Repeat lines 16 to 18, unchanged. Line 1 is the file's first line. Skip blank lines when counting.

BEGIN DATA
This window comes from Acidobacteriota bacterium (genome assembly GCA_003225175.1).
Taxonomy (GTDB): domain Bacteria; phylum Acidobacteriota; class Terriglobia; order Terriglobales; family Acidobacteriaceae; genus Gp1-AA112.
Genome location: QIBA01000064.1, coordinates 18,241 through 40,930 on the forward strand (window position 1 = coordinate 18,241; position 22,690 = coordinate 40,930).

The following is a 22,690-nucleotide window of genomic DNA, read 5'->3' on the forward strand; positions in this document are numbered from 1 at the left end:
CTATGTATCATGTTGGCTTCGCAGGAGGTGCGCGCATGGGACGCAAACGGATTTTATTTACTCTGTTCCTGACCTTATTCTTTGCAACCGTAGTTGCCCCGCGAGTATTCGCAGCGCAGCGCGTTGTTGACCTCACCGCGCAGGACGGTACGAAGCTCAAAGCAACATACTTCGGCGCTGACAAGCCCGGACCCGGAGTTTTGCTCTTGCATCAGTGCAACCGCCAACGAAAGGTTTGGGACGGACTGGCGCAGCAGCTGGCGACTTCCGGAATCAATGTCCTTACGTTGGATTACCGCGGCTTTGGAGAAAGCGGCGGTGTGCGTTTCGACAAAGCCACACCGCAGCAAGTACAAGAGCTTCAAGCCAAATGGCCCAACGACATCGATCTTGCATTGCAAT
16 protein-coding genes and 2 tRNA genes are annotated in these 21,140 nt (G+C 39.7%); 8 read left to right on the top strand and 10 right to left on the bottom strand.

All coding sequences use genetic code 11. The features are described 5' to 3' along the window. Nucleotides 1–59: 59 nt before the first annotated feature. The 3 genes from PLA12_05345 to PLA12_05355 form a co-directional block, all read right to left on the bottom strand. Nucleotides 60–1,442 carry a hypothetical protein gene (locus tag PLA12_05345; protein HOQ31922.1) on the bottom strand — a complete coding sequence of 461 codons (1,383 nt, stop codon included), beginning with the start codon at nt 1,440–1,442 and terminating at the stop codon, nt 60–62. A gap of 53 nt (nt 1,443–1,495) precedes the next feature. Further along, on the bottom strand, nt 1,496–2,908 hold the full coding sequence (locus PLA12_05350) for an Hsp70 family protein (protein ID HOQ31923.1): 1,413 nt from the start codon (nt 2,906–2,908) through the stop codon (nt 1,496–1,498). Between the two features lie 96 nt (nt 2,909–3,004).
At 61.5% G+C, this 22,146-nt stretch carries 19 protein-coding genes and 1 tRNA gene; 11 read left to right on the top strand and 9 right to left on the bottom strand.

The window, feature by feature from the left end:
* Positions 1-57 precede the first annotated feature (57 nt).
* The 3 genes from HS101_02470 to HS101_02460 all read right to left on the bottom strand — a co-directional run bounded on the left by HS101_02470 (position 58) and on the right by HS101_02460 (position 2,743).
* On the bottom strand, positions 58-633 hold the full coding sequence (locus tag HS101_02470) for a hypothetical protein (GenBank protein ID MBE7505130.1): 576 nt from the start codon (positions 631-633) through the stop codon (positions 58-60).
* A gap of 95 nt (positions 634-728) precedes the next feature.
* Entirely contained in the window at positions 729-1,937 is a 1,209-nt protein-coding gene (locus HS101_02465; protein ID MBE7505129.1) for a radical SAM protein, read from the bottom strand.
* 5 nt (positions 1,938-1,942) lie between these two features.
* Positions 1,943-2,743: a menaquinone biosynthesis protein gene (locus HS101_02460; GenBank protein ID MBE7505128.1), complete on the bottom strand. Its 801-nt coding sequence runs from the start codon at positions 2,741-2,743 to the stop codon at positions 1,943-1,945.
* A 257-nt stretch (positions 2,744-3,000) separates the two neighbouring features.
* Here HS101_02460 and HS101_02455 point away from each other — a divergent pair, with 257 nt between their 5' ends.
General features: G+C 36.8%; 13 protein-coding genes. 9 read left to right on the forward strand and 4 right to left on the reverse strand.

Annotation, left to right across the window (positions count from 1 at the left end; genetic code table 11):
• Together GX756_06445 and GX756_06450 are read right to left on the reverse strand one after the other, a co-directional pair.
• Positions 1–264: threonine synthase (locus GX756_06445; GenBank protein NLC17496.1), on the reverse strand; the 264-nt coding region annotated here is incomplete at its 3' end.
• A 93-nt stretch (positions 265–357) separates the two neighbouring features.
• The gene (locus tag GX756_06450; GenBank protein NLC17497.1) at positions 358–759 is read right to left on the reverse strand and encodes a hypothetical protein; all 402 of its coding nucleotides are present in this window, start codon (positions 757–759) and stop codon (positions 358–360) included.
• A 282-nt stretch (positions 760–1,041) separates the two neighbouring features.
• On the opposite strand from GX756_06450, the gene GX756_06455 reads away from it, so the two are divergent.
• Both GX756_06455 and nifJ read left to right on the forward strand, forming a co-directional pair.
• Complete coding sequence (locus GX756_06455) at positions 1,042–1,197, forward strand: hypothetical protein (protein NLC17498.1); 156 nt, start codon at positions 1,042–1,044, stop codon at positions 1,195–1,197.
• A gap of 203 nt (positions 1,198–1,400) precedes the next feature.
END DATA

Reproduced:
* Positions 1,943-2,743: a menaquinone biosynthesis protein gene (locus HS101_02460; GenBank protein ID MBE7505128.1), complete on the bottom strand. Its 801-nt coding sequence runs from the start codon at positions 2,741-2,743 to the stop codon at positions 1,943-1,945.
* A 257-nt stretch (positions 2,744-3,000) separates the two neighbouring features.
* Here HS101_02460 and HS101_02455 point away from each other — a divergent pair, with 257 nt between their 5' ends.